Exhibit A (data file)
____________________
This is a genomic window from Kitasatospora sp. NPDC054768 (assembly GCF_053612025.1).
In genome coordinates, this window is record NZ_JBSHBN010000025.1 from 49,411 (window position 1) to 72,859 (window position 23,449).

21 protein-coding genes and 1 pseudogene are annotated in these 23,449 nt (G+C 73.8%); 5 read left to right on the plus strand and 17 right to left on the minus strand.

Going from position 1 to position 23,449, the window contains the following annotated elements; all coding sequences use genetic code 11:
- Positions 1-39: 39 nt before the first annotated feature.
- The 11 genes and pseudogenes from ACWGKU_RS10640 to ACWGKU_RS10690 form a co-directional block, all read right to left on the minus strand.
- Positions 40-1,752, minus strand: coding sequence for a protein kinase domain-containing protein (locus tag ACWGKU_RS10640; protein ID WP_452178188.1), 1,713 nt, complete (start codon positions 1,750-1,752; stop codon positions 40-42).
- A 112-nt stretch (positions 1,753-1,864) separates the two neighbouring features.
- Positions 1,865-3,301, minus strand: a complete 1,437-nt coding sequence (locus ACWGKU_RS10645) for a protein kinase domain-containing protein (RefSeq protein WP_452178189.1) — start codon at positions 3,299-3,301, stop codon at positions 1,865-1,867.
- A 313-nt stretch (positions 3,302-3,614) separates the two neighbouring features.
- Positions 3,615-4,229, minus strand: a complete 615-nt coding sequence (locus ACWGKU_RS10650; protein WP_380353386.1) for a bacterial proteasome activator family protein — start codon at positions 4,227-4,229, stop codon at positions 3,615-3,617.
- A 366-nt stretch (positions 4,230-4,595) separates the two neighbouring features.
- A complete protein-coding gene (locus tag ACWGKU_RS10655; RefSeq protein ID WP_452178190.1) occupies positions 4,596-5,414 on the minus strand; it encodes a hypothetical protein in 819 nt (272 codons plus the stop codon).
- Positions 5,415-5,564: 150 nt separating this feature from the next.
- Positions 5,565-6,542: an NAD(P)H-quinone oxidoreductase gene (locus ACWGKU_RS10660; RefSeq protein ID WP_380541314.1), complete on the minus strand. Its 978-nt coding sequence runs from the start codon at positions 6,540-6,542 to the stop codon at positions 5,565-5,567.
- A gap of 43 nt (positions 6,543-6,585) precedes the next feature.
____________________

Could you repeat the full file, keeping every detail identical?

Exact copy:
This is a genomic window from Kitasatospora sp. NPDC054768 (assembly GCF_053612025.1).
In genome coordinates, this window is record NZ_JBSHBN010000025.1 from 49,411 (window position 1) to 72,859 (window position 23,449).

21 protein-coding genes and 1 pseudogene are annotated in these 23,449 nt (G+C 73.8%); 5 read left to right on the plus strand and 17 right to left on the minus strand.

Going from position 1 to position 23,449, the window contains the following annotated elements; all coding sequences use genetic code 11:
- Positions 1-39: 39 nt before the first annotated feature.
- The 11 genes and pseudogenes from ACWGKU_RS10640 to ACWGKU_RS10690 form a co-directional block, all read right to left on the minus strand.
- Positions 40-1,752, minus strand: coding sequence for a protein kinase domain-containing protein (locus tag ACWGKU_RS10640; protein ID WP_452178188.1), 1,713 nt, complete (start codon positions 1,750-1,752; stop codon positions 40-42).
- A 112-nt stretch (positions 1,753-1,864) separates the two neighbouring features.
- Positions 1,865-3,301, minus strand: a complete 1,437-nt coding sequence (locus ACWGKU_RS10645) for a protein kinase domain-containing protein (RefSeq protein WP_452178189.1) — start codon at positions 3,299-3,301, stop codon at positions 1,865-1,867.
- A 313-nt stretch (positions 3,302-3,614) separates the two neighbouring features.
- Positions 3,615-4,229, minus strand: a complete 615-nt coding sequence (locus ACWGKU_RS10650; protein WP_380353386.1) for a bacterial proteasome activator family protein — start codon at positions 4,227-4,229, stop codon at positions 3,615-3,617.
- A 366-nt stretch (positions 4,230-4,595) separates the two neighbouring features.
- A complete protein-coding gene (locus tag ACWGKU_RS10655; RefSeq protein ID WP_452178190.1) occupies positions 4,596-5,414 on the minus strand; it encodes a hypothetical protein in 819 nt (272 codons plus the stop codon).
- Positions 5,415-5,564: 150 nt separating this feature from the next.
- Positions 5,565-6,542: an NAD(P)H-quinone oxidoreductase gene (locus ACWGKU_RS10660; RefSeq protein ID WP_380541314.1), complete on the minus strand. Its 978-nt coding sequence runs from the start codon at positions 6,540-6,542 to the stop codon at positions 5,565-5,567.
- A gap of 43 nt (positions 6,543-6,585) precedes the next feature.